SUNY initiative aims to make college costs more transparent

SARANAC LAKE – The president of North Country Community College says a new State University of New York initiative will make it easier to understand the costs of going to college.

All 64 SUNY campuses will begin using a standardized financial aid letter – part of SUNY’s Smart Track program – next fall, according to SUNY Chancellor Nancy Zimpher. The letter will let students and their families compare tuition costs and financial aid packages at all SUNY colleges and universities. It will include information about graduation rates and loan default rates, among other things.

NCCC President Steve Tyrell said the new initiative will add transparency to the difficult process of deciding where to go to college and how to pay for it.

“When you look at federal financial aid filing of paperwork, when you get back a response, when you look at what’s coming out for state aid if you’re eligible for Regents scholarships – all these different kinds of things are coming at you, and you’re trying to put it all together,” he said. “So when a college can give you a letter that says, ‘Look, this is how all of these pieces fit together; this is your package,’ it simplifies it.

“That’s critical because it helps people make decisions about where they’re going to go, and that might even mean they don’t come here (to NCCC) – they go someplace else – but at least they can make a decision. And it’s so critical that people are able to do that in an efficient way.”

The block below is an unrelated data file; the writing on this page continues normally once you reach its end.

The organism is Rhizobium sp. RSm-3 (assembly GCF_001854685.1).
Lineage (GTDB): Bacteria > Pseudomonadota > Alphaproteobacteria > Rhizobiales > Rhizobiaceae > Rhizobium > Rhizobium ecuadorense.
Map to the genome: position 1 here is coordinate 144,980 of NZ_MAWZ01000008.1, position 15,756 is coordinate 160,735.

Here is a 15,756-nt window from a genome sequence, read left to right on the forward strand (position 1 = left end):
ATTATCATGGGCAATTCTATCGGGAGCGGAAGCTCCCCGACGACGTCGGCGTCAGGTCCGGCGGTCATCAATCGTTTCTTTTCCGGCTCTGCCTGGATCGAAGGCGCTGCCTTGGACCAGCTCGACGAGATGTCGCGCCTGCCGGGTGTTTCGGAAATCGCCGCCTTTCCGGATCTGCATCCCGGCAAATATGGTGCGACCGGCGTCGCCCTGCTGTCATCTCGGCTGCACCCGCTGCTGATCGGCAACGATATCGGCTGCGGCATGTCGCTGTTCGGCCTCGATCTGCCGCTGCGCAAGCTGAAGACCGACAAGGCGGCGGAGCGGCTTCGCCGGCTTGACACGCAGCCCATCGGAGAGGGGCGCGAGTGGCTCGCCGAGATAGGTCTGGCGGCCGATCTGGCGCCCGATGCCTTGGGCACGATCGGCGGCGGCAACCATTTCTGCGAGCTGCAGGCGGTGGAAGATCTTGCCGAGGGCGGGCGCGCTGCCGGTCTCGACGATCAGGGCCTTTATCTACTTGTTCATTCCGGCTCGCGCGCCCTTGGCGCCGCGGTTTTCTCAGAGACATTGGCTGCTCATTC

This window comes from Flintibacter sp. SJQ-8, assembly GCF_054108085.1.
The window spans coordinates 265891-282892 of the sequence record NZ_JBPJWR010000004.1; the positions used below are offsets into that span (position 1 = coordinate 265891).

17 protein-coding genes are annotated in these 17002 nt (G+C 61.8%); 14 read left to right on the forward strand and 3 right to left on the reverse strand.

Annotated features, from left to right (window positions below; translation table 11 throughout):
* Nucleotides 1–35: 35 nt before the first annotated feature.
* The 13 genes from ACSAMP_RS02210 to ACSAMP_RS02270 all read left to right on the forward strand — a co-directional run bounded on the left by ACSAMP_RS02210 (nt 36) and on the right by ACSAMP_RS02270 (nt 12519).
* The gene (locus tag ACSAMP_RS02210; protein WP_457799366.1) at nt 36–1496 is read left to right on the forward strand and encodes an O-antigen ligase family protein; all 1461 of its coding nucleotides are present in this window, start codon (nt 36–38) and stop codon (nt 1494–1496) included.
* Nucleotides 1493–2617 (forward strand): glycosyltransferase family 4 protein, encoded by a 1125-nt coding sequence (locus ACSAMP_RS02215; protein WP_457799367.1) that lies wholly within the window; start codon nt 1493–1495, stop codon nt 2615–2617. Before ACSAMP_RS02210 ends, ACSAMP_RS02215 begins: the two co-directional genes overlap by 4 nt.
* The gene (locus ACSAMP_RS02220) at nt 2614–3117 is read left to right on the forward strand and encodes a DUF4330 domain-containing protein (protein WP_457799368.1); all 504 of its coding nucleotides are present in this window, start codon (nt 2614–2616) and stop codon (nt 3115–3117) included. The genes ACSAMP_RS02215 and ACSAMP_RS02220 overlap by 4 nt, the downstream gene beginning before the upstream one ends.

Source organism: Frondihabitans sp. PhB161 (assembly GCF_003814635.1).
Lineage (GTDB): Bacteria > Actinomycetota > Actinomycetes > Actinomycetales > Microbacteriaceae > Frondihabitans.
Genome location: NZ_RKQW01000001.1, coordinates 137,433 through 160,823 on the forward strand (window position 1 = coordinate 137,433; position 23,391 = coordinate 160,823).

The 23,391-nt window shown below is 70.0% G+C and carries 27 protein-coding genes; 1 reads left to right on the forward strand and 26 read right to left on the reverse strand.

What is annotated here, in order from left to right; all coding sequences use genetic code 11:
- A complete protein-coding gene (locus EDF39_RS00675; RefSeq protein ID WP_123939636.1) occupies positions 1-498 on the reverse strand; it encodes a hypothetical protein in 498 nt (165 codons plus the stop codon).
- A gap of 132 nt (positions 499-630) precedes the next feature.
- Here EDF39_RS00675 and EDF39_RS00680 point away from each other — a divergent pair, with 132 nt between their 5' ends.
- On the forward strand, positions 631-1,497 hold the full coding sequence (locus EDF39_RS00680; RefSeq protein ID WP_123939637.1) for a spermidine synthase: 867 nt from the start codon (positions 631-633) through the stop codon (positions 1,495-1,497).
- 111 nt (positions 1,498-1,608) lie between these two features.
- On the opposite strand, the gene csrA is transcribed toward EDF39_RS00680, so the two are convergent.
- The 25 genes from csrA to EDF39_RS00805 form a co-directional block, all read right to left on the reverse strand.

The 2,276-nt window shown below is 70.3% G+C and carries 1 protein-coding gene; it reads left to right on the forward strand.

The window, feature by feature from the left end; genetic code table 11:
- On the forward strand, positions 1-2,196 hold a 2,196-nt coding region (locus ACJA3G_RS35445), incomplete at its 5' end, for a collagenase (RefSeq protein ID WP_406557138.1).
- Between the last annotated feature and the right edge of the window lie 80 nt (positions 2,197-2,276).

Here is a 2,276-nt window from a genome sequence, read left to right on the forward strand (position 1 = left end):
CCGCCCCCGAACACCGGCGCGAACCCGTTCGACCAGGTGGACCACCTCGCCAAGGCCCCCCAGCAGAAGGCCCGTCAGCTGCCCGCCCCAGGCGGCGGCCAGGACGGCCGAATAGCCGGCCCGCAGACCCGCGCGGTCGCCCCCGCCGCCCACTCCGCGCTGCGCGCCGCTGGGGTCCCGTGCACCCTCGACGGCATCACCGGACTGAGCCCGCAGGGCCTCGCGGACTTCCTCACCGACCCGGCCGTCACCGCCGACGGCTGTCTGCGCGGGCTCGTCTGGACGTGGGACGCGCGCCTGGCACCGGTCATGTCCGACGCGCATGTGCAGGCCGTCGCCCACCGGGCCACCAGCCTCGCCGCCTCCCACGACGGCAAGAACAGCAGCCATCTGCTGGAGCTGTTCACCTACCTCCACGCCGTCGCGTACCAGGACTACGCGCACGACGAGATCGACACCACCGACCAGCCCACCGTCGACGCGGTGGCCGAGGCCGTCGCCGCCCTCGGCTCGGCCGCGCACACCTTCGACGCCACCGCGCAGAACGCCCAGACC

Shalena Duprey, NCCC’s acting director of enrollment and financial aid, said in a press release that financial aid and college costs can be “overwhelming and hard to understand.

“SUNY Smart Track will make the comparison of college cost and financial aid award offers from one school to another easier for families to interpret,” she said.

SUNY launched its Smart Track campaign last fall. Zimpher said one of the program’s goals is to reduce the loan default rate for SUNY students by at least 5 percent in the next five years. The financial aid letter is an important part of that process, she said.

Tyrell said the financial aid letter will include some of the up-front costs that students and families must pay prior to stepping foot on a college campus. He explained that some low-income students who receive scholarships are surprised to learn about application fees that must be paid in a short time frame; otherwise the scholarship will be awarded to someone else.

“So they can’t see all the different things coming at them because they don’t come at them in one shot,” Tyrell said. “The letter really says, ‘This is what’s due, and this is what you have as a package.’ And that allows them to get into a guidance counselor’s office and say, ‘How can I bridge this?’ or, ‘Who do I call to make this happen?’ That is huge.

“I believe there are some folks that will make better decisions. And I think there are some other folks that will feel they have the right information to talk to folks to actually make a decision to come to college that might not have because it wasn’t easy to discern, with all the stuff they’re being bombarded with, ‘What’s my package?'”

When it comes to average indebtedness of college graduates, SUNY out-performs the national average by close to $5,000. Nationally, college students owe $26,600 upon graduation, according to numbers provided by SUNY. The average indebtedness for a SUNY graduate is $22,575.

Those figures are even lower for graduates of NCCC, Tyrell said.

“Our costs to attend a community college are lower than some of the other state (options),” he said.

Contact Chris Morris at 518-891-2600 ext. 25 or